With high rates of acute kidney injury (AKI) affecting so many, it's time to expand the discussion about kidney-related diseases. AKI, the abrupt or rapid loss of kidney function, may not have the same notoriety as chronic kidney disease or end-stage renal disease, but the significant increase in cases of AKI can no longer be ignored.
In the study "Temporal Changes in Incidence of Dialysis-Requiring AKI
," researchers found that from 2000 to 2009, incidences of dialysis-requiring AKI, the most serious form of the disease, averaged a 10 percent increase per year. Also during this period, deaths related to dialysis-requiring AKI doubled. While not well-known, AKI is quickly becoming a major public health concern. This is especially true of older people, black people, and males, whom the disease disproportionately affects. In addition to changing demographics, increased incidences of sepsis and acute heart failure, or increased use of cardiac catheterization and mechanical ventilation, can also account for about one-third of the rise in cases of dialysis-requiring AKI.
The Expert Take
Non-dialysis requiring AKI cases outnumber dialysis-requiring AKI cases ten-fold, but a lack of dialysis does not make for a better outlook on the situation. Rather, "It means that the burden of AKI is higher than we report here," Drs. Chi-Yuan Hsu and Raymond Hsu said. "AKI that is severe enough to warrant dialysis occurs in roughly about one in every 10 cases of AKI. Therefore, our study results reporting only dialysis-requiring AKI represent the 'tip of the iceberg' in the overall public health problem of AKI. Prior studies have shown that even mild cases of AKI (not requiring dialysis) are associated with increased morbidity, mortality, and healthcare costs."
Particularly alarming is the difficulty in detecting the disease. "Unfortunately, acute kidney injury in and of itself is largely silent, especially in mild cases, and therefore can be missed," the researchers said. "In severe cases, patients may experience decreased urine output, leg swelling, shortness of breath, decreased appetite, and fatigue. Most of the symptoms patients will experience are associated with conditions that cause AKI, such as a major infection."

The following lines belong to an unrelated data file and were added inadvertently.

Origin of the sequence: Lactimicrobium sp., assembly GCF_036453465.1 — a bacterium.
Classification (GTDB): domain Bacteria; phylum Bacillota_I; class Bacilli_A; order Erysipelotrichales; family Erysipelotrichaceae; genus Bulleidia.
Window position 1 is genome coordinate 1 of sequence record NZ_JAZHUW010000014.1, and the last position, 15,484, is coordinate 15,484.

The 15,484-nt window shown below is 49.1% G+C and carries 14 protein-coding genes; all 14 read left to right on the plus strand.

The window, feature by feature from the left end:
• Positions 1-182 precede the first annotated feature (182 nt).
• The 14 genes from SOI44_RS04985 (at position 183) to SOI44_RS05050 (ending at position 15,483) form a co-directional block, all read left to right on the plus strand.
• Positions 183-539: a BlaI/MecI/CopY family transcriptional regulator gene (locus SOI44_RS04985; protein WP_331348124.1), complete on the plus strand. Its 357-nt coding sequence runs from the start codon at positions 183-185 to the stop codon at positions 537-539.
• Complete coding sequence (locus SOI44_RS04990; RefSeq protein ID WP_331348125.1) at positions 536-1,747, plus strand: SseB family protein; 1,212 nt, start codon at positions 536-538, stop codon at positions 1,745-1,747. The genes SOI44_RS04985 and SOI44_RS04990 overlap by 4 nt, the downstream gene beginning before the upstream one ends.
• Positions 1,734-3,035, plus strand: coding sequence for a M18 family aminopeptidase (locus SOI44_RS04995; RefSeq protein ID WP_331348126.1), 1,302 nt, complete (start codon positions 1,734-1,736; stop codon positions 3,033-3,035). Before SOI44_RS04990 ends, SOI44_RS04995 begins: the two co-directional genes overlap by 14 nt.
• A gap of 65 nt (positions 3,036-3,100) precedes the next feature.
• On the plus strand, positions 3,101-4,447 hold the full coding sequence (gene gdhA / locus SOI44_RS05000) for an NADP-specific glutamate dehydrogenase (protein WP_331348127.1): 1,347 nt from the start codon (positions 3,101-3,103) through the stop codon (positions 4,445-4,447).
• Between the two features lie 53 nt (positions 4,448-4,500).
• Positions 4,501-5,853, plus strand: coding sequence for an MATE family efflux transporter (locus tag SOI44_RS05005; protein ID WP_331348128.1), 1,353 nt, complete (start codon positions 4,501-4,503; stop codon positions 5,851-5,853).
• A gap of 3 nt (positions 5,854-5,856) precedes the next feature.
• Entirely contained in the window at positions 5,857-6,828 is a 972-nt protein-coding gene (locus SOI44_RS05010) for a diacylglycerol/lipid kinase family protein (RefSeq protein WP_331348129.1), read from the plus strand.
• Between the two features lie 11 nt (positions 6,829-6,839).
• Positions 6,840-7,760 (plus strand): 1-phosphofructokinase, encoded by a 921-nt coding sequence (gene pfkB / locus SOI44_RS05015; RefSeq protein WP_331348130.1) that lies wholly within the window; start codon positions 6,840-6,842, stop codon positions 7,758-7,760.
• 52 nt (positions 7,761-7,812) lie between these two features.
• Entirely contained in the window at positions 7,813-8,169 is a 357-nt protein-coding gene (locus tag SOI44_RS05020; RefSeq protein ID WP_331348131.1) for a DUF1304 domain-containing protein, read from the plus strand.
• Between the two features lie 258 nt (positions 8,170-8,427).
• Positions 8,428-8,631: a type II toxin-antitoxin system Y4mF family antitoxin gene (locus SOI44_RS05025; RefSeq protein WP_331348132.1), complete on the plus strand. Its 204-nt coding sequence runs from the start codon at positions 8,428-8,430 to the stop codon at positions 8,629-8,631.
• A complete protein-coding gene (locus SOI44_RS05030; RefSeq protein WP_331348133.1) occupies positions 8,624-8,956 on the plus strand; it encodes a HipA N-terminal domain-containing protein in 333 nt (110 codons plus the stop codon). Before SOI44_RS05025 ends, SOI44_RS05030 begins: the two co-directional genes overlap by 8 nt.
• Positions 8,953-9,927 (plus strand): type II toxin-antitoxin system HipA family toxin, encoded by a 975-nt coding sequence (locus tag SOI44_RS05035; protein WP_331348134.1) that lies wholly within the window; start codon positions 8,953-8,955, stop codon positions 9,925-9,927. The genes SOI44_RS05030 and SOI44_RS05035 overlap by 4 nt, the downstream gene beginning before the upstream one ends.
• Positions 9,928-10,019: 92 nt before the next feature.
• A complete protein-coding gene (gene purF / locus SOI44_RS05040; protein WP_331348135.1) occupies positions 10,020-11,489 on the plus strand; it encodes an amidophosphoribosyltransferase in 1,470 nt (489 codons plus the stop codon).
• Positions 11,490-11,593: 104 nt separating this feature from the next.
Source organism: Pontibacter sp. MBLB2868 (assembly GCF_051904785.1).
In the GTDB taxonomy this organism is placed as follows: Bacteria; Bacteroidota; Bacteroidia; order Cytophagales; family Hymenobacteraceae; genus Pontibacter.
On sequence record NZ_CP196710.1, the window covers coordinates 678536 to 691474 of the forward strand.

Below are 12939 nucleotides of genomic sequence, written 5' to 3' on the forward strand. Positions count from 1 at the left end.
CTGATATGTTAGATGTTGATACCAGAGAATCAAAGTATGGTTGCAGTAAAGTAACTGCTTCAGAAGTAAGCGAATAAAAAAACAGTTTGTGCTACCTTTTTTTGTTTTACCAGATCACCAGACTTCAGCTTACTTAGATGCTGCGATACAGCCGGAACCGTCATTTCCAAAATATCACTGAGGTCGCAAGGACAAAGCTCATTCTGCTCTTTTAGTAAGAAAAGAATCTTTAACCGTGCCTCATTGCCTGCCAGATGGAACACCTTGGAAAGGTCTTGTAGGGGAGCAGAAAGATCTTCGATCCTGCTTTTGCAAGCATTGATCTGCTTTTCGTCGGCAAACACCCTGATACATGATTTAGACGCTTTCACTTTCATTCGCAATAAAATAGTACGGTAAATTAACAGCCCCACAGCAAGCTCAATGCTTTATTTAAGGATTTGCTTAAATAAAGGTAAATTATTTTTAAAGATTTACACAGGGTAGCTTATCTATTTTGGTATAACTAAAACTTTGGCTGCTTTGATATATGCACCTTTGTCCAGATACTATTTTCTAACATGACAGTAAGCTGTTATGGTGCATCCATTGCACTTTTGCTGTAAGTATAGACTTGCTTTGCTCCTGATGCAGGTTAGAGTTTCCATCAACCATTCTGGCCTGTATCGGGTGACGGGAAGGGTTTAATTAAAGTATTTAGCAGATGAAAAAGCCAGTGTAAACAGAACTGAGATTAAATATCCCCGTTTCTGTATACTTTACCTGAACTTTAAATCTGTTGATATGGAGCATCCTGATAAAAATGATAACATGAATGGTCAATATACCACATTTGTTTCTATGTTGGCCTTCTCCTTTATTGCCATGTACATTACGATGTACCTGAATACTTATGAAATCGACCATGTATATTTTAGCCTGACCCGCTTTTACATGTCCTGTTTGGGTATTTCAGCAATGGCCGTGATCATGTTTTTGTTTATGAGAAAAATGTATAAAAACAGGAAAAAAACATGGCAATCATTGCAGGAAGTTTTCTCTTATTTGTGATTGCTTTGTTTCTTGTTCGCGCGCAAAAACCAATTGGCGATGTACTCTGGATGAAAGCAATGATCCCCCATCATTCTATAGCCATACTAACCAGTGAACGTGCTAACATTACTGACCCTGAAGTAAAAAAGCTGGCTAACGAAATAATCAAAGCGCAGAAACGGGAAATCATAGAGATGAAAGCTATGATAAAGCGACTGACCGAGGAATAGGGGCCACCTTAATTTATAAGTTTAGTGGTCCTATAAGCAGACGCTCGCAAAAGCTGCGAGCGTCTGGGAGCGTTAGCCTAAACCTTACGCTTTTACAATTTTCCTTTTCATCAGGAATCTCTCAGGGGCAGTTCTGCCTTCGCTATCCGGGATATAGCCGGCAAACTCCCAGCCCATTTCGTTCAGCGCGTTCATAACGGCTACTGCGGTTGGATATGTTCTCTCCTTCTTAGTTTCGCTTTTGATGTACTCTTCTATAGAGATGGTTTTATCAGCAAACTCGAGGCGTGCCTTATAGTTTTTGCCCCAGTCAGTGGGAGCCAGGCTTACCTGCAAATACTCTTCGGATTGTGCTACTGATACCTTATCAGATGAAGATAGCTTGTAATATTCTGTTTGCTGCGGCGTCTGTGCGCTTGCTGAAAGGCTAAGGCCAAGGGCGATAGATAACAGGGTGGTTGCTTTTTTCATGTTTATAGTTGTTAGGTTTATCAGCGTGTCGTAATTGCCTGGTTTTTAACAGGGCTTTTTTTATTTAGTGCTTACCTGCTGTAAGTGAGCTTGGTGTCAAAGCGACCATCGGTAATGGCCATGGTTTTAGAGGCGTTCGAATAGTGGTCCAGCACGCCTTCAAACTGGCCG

No consensus has been reached as to why black people and males have higher incidences of AKI, but some answers have been found for why it affects older people at such alarming rates. "Older people have higher prevalence of conditions such as hypertension, diabetes, and baseline chronic kidney disease that put them at risk for dialysis-requiring AKI," the researchers said. "Older patients are also more likely to be exposed to medications and procedures that may be directly toxic to the kidneys."
Source and Method
Researchers analyzed data from the Nationwide Inpatient Sample, a nationally representative administrative database of hospitalizations. Further research is needed to more accurately explain the disparities behind the groups most affected, and in the future, could be supplemented to include clinical as well as administrative data.
More questions remain as to why AKI affects certain people more than others. But because it has been shown that older people, black people, and males suffered from the most cases of dialysis-requiring AKI, they are among the demographics that should take the most care. The same goes for people who have undergone certain medical procedures including cardiac catheterization and mechanical ventilation.
"Because AKI occurs in a variety of hospital settings, there is no uniform way to prevent AKI," the researchers said. "We know from some prior studies and our experience that careful dosing of medications, lessening exposure to intravenous contrast material, paying close attention to patient's hydration status, and prevention of hospital-acquired infections are some useful strategies. There is also some data to support earlier involvement of nephrologists in the care of patients with AKI may improve clinical outcomes.
Hospital settings aside, there is slightly more power at the individual level. "Since individuals with baseline chronic kidney disease are the ones most likely to suffer acute kidney injury, those individuals should discuss carefully with their doctors the risk and benefits of procedures and interventions which may trigger acute kidney injury," the researchers said. "They should communicate to all their providers such as surgeons or emergency room doctors that they do have underlying chronic kidney disease, so that appropriate decisions are made regarding procedures and medications in those settings."